But the Lord is with me as a mighty, awesome One.
Sing to the LORD! Praise the LORD!
For He has delivered the life of the poor
From the hand of evildoers.
These words of the prophet convey two things about His response to discouragement: He knew that the Lord was with Him, and he praised the Lord. We must also cling to these things when we are experiencing discouragement. We must never disbelieve the Lord’s presence and knowledge of our plight, and we must keep on praising and thanking Him, even when we can’t imagine how he’s going to get us out of whatever stocks we may be in.
This is a tough one to fight. We all have expectations when we first enter ministry, and even when we first receive Christ. In those early days, we are joyful and excited about what He might have for us to do. Then, life happens. Trials come and we begin to falter under the weight of our circumstances. We have preconceived ideas about what life with Christ in ministry will look like and when reality doesn’t line up, we are disillusioned.
This “D” word brings to mind what the apostles must have experienced during those three days after Christ was crucified. They thought that He was going to usher in a new kingdom, and that they might have positions of power there. They thought that Christ was invincible, and that nothing bad could or should ever happen to him. They had hoped he was the Messiah who had come to rescue Israel, but it didn’t seem to have turned out that way. We can only imagine the level of discouragement they experienced on the road to Emmaus.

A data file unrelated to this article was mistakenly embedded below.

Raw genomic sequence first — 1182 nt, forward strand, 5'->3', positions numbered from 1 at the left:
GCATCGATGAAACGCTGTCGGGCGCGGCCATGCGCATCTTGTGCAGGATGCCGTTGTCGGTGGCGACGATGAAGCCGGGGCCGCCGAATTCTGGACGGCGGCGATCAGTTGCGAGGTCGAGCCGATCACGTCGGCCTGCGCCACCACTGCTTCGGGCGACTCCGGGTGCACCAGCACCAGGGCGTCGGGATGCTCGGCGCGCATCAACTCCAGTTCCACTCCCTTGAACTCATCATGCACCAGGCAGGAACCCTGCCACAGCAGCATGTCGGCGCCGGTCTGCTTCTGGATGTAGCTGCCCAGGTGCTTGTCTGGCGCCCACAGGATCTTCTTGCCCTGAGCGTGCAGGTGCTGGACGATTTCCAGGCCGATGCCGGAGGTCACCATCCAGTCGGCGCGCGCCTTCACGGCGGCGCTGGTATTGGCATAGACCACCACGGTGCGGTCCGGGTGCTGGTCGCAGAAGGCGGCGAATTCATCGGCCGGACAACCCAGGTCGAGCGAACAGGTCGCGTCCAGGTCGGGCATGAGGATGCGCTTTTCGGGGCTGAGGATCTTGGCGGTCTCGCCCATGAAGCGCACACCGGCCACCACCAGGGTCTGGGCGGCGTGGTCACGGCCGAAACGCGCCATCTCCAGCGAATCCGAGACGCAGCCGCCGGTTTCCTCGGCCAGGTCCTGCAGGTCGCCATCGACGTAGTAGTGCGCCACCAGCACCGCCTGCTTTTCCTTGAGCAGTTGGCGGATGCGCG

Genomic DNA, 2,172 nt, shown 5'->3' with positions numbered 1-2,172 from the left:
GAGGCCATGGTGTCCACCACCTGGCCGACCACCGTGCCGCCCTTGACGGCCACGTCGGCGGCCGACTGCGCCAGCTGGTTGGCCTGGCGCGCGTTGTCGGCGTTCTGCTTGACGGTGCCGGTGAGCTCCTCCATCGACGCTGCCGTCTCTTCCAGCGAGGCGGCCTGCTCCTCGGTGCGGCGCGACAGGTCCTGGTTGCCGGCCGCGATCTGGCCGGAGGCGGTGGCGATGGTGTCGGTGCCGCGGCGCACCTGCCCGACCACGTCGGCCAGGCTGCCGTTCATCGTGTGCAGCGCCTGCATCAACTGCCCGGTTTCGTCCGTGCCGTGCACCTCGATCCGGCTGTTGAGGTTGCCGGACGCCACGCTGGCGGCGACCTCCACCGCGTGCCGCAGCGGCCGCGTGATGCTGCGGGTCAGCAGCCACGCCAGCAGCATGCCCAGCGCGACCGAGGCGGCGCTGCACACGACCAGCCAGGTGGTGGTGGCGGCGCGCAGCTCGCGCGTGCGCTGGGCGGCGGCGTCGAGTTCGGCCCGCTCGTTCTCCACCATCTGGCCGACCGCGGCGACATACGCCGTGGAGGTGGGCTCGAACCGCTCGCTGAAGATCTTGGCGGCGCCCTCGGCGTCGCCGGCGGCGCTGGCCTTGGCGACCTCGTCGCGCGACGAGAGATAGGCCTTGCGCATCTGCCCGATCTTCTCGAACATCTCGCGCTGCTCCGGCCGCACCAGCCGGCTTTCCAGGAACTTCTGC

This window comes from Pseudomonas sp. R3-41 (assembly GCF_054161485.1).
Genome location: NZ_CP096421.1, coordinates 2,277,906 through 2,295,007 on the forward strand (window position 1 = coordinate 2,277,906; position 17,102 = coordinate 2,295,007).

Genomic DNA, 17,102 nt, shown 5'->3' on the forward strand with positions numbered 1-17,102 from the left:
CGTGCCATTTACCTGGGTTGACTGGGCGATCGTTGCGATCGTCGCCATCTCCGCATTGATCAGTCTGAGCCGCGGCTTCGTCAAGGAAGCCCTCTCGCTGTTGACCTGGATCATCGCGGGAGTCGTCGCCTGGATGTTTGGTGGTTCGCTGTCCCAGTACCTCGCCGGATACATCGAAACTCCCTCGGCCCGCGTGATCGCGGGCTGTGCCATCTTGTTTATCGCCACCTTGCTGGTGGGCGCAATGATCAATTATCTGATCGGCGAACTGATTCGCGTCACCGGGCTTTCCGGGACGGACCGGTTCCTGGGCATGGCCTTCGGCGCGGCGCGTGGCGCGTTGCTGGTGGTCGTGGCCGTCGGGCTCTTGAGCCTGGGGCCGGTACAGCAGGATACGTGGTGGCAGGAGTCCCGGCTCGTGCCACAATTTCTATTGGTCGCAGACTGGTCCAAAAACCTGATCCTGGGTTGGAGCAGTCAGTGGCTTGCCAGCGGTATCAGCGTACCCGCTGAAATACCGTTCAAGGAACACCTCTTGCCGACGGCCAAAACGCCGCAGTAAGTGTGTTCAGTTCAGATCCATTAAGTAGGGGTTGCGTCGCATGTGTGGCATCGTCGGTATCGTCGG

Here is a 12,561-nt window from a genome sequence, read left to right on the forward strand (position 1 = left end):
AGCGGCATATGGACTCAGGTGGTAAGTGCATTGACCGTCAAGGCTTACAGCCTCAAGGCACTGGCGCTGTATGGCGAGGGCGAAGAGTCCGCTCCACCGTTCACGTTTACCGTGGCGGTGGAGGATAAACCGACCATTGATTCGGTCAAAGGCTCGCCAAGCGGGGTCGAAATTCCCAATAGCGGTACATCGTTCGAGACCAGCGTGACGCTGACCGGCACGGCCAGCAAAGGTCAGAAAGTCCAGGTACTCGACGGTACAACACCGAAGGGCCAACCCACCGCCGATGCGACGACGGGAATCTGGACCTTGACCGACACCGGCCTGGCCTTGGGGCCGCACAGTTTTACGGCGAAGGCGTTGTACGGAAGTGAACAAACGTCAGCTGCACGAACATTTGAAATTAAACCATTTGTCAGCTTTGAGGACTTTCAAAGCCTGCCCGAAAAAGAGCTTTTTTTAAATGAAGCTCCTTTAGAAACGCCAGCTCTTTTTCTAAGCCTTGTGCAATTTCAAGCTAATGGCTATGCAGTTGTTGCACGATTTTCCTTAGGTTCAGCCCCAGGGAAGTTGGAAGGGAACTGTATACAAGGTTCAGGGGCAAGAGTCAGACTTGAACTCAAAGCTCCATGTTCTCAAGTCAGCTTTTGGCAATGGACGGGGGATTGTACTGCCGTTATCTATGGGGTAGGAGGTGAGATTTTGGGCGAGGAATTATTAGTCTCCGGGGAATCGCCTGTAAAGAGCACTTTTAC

But as they walked, unbeknownst to them, Jesus was with them. When they explained what they were talking about to the stranger who had joined them, he had this to say:
“O foolish ones, how slow are your hearts to believe all that the prophets have spoken. Was it not necessary for the Christ to suffer these things and then to enter His glory?” And beginning with Moses and all the Prophets, He explained to them what was written in all the Scriptures about Himself . (Luke 24:25-27)
Though He had not yet allowed them to recognize Him, He called them on their foolishness and pointed out that their lack of understanding was a heart problem. He went on to explain to them how the prophets had pointed to Him, and all of the references to Himself in the Scriptures. In other words, they should have known and expected everything that happened, but they had an agenda, and had set their expectations according to their own deceitful hearts instead of what was true.
My dear, disillusioned friend, this is what you and I do, too. We plunge into ministry with the expectation of a life of fruitful service to the Lord, and when it doesn’t go just the way we thought it would, we are disappointed.
So, what is the cure for us when we experience these three D’s? We’ll talk about that in my next post. For now, I’d like to suggest that you meditate on the Scriptures I’ve referenced here, and ponder their application to your own life and ministry. Let’s see if we come up with the same solutions.